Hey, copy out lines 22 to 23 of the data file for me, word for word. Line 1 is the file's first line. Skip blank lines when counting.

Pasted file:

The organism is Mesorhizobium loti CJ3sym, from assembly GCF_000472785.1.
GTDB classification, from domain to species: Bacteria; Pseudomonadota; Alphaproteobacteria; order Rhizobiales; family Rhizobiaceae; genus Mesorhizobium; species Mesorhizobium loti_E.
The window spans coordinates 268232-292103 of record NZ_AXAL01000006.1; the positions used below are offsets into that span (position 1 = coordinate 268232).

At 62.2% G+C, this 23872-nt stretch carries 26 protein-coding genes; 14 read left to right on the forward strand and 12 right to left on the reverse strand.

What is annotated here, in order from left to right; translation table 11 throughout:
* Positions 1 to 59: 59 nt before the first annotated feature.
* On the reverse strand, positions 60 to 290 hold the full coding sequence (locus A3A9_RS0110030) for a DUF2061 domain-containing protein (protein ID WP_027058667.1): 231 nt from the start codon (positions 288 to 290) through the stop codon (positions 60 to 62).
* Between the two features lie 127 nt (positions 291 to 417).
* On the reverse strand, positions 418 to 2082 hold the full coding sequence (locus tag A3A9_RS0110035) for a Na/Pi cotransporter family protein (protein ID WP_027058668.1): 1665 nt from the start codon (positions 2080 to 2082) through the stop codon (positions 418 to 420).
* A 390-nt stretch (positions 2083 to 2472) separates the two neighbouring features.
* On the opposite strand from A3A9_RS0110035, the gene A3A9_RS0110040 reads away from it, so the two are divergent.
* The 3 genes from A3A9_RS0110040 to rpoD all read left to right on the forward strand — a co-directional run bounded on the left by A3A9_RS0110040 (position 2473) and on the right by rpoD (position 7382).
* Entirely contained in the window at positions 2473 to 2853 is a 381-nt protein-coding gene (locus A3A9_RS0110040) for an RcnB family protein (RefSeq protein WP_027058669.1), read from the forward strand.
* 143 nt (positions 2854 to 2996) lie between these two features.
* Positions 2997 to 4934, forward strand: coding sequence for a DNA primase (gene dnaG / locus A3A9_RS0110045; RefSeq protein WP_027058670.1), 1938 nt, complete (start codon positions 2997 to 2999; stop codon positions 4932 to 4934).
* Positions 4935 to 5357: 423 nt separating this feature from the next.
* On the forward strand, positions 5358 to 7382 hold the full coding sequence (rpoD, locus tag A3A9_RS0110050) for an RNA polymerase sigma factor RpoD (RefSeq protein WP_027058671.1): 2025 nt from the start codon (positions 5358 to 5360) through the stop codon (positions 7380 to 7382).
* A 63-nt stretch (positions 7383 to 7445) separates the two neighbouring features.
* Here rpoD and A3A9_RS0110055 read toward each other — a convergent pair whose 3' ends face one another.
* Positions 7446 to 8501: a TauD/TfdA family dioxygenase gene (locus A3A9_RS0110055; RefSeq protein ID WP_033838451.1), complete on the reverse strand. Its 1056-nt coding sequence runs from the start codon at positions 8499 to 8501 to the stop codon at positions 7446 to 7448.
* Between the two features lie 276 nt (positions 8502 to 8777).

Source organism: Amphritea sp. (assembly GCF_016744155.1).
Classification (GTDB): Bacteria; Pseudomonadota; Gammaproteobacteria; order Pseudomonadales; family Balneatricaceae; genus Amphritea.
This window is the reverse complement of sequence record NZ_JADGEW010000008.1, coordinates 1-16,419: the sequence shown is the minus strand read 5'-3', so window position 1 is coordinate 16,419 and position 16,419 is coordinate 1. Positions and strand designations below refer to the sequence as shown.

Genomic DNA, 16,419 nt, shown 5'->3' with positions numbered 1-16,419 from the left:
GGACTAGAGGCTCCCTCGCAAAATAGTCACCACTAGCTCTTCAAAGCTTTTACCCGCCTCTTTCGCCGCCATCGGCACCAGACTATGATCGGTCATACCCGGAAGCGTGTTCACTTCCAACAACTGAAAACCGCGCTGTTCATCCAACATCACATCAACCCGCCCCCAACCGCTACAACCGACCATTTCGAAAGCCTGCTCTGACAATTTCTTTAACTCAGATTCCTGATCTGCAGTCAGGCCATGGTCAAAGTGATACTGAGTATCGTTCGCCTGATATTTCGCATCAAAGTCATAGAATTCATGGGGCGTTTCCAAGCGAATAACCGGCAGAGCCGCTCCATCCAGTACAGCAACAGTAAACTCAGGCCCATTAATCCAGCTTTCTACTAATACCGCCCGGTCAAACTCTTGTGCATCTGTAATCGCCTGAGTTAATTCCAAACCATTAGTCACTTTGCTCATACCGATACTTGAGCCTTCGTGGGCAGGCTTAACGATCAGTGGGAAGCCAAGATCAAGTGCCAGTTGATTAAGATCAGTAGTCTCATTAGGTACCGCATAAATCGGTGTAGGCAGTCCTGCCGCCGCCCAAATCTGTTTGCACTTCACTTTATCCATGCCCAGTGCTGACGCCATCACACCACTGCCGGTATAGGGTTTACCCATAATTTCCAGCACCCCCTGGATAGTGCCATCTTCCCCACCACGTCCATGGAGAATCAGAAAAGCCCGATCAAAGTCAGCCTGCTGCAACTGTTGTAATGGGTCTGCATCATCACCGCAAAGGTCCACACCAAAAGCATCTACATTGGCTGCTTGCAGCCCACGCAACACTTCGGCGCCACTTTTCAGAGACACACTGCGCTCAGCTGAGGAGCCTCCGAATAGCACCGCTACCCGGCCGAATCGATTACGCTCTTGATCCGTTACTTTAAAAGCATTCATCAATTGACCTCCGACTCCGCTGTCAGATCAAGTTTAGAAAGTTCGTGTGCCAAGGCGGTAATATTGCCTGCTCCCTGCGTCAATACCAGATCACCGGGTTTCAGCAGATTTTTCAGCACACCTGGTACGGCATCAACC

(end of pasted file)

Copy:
Source organism: Amphritea sp. (assembly GCF_016744155.1).
Classification (GTDB): Bacteria; Pseudomonadota; Gammaproteobacteria; order Pseudomonadales; family Balneatricaceae; genus Amphritea.